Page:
We study how high-frequency traders (HFTs) strategically decide their speed level in a market with a random speed bump. If HFTs recognize the market impact of their speed decision, they perceive a wider bid-ask spread as an endogenous upward-sloping cost of being faster. We find that the speed elasticity of the bid-ask spread (slope of the endogenous cost function) negatively depends on the expected length of a speed bump since a longer delay makes market makers insensitive to HFTs' speed increment. Hence, speed bumps promote the investment of HFTs in high-speed technology by reducing the marginal cost of getting faster, undermining their intended purpose of protecting market makers. Depending on the expected length of a bump, an arms race among HFTs exhibits both complementarity and substitution. These findings explain the ambiguous empirical results regarding speed bumps and adverse selection for market makers.

"Economic Implications of Blockchain Platforms,"  with D. Adachi (Yale), Feb 2018 [SSRNpdf], 
- Presented at NFA Conference (planned), Southampton CRC, RFS/GSU FinTech Conference, SWET at Hokkaido, WINDS at UPenn.

In an economy with asymmetric information, the smart contract in the blockchain protocol mitigates the uncertainty. Since the blockchain as a new trading platform triggers market segmentation and differentiation of agents in both of the sell- and buy-sides of the market, it reconfigures the asymmetric information and generates spreads in asset price and quality between the blockchain platform and traditional one. We show that marginal innovation and sophistication of the smart contract have non-monotonic effects on the trading value in the blockchain platform, its fundamental value, the price of cryptocurrency, and consumers’ welfare. Moreover, a blockchain manager, who controls the level of the innovation of the smart contract, has an incentive to keep it lower than the first-best level when the underlying asymmetric information is not severe, leading to welfare loss for consumers.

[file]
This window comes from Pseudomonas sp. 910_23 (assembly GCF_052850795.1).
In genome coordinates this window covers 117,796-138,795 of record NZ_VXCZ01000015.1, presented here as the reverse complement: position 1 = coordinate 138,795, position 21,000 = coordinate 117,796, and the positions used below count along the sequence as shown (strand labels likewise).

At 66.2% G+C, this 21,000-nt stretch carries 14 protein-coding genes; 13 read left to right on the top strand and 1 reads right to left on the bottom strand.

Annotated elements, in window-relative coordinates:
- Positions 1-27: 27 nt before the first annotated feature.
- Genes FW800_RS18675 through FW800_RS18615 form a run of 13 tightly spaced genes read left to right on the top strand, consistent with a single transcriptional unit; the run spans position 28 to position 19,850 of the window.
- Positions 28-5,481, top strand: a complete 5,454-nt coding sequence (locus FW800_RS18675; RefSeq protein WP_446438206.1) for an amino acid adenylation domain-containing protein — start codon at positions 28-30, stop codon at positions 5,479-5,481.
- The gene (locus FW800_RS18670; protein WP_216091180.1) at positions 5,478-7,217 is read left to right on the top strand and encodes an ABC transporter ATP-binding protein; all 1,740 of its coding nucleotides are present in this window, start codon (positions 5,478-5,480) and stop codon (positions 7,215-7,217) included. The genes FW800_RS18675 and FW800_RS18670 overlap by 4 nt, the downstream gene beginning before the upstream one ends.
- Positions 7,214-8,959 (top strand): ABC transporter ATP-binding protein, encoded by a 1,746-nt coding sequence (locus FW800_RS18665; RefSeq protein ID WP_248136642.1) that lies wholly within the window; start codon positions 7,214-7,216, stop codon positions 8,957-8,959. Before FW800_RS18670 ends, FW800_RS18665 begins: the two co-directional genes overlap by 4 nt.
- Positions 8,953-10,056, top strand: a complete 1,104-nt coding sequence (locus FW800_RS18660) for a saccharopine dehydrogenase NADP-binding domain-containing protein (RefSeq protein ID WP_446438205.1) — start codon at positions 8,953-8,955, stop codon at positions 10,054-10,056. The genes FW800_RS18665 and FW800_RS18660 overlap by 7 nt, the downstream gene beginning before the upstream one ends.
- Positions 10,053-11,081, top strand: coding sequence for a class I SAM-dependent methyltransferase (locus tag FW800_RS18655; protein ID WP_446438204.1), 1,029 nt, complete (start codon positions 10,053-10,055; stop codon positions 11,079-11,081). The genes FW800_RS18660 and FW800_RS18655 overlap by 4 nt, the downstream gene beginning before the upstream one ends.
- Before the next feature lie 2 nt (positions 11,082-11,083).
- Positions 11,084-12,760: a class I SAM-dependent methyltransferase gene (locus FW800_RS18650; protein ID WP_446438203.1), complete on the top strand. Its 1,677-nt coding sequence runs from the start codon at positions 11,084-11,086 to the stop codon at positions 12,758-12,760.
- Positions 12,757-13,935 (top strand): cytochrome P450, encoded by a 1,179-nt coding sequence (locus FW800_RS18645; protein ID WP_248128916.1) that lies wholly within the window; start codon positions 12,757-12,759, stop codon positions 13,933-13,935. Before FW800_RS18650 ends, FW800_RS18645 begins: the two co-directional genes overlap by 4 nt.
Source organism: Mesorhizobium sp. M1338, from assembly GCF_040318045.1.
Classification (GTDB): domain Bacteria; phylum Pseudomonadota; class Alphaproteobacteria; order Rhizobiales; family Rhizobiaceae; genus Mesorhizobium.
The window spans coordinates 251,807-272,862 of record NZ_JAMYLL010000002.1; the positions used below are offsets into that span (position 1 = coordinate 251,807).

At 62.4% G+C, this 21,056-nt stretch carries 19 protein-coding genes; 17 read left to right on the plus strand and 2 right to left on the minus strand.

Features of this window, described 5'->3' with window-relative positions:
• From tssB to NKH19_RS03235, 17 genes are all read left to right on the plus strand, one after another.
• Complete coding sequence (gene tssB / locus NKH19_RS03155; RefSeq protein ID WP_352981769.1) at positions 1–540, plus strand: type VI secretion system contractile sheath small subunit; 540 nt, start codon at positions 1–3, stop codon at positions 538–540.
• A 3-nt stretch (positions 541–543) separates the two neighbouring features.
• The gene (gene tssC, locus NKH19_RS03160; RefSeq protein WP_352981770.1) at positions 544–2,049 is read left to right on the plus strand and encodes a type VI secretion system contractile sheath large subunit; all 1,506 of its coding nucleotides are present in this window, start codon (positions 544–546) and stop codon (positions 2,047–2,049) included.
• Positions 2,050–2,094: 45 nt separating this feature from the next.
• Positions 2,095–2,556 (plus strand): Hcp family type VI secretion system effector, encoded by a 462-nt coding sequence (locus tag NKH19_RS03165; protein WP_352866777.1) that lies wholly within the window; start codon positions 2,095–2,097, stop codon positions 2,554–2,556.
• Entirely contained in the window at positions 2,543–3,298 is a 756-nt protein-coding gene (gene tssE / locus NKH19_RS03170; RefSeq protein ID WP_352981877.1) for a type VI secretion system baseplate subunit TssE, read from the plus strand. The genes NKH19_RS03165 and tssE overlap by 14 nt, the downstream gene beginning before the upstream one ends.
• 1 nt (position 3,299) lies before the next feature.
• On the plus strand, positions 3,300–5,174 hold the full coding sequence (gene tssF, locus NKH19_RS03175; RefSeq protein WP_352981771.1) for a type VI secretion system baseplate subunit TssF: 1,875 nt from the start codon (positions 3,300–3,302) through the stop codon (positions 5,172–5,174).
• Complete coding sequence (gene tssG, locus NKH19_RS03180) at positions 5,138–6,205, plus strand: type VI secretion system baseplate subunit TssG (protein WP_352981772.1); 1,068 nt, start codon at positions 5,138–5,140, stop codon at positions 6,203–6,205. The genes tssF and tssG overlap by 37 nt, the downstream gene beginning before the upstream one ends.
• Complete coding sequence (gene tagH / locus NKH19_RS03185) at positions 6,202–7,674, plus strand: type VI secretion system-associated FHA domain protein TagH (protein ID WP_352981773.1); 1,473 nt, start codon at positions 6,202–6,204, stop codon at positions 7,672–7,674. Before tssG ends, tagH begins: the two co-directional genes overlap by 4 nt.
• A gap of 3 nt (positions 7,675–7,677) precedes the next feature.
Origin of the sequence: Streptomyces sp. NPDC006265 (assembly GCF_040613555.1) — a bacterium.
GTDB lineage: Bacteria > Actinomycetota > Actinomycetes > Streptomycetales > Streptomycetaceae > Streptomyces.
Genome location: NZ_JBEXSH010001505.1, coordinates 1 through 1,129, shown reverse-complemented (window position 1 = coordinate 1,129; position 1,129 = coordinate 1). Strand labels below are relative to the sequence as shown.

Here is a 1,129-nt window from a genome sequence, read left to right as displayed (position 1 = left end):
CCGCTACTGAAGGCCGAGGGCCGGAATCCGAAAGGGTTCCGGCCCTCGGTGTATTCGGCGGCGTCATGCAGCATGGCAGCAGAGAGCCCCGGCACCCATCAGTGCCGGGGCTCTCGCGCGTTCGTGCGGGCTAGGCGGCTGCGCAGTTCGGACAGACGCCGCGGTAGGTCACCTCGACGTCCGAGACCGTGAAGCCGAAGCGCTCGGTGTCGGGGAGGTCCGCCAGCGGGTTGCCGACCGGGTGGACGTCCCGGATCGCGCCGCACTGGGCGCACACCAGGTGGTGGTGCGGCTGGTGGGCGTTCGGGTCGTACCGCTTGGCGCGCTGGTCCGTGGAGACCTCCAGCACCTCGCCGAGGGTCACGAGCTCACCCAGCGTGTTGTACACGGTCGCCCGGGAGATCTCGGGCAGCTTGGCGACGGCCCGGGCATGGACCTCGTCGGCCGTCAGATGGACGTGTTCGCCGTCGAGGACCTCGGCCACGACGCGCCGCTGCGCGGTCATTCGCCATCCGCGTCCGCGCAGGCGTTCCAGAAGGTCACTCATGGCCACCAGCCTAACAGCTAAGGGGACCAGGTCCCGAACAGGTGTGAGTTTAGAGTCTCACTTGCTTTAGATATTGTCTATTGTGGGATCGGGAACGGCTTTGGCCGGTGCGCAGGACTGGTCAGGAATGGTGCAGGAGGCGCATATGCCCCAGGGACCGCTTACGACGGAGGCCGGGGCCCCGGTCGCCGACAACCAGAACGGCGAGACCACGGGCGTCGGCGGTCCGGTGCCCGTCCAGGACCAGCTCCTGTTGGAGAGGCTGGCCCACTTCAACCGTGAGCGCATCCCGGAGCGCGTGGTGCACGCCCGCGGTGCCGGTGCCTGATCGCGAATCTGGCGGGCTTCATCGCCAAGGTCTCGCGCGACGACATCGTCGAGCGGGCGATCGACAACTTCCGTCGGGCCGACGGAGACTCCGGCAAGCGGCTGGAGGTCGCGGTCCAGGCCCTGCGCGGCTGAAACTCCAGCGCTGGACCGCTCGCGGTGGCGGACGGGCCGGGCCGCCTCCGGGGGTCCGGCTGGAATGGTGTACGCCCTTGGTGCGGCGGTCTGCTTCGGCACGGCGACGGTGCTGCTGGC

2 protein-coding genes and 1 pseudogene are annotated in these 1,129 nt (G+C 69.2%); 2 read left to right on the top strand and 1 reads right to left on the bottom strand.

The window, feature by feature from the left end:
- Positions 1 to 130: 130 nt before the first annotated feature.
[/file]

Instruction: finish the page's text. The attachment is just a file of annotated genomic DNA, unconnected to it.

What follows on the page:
"Endogenous Information Cycles," June 2017  [SSRNpdf][slides][OnlineAppendix], R&R at Journal of Economic Theory.

A simple generalization of an existing study regarding information and business cycles allows us to explain an endogenous bust. In such a cycle, a booming economy experiences a bust despite the absence of an exogenous trigger shock; instead, increasing economic activity in a boom state itself causes a crash. The key to understanding this is a feedback loop between investment activity and the efficiency of a public signal that aggregates market information and determines the aggregate risk. The high-risk and low economic activity augment each other (a positive feedback), making the downturn state stable. In a low-risk and high-activity state, however, the feedback can be negative: an increasing activity contaminates the public signal, generating a spike in the risk. Since a switch from the positive to negative feedback is governed by the endogenous level of the economic activity, a transition from a boom to crash is explained as an endogenous event.

"Information Contamination and Market Crashes," Dec 2016 [SSRNpdf] [codes]
I study self-organized market crashes with overshooting. Unlike standard models, booms and busts happen without any aggregate shocks nor successive idiosyncratic shocks. Only one idiosyncratic trigger shock explains the entire boom/bust through the interaction between ambiguity averse traders. They exhibit Ss-type inaction behavior, and their consecutive participation leads to the price upheaval, while the price information becomes imprecise during the boom. Then, this triggers the sudden escape of some traders from the market, which, in turn, leads to the further escape of other traders and the crash. I also analyze the soft-landing scenario and the long-run behavior of the economy. 

Research at Early Stages
"Asset Price Bubbles and Inflation Rate" [pdf] (Master's thesis)
"Long-run implications of a tiny delay in high-speed markets"
"Over-the-counter markets in the blockchain era"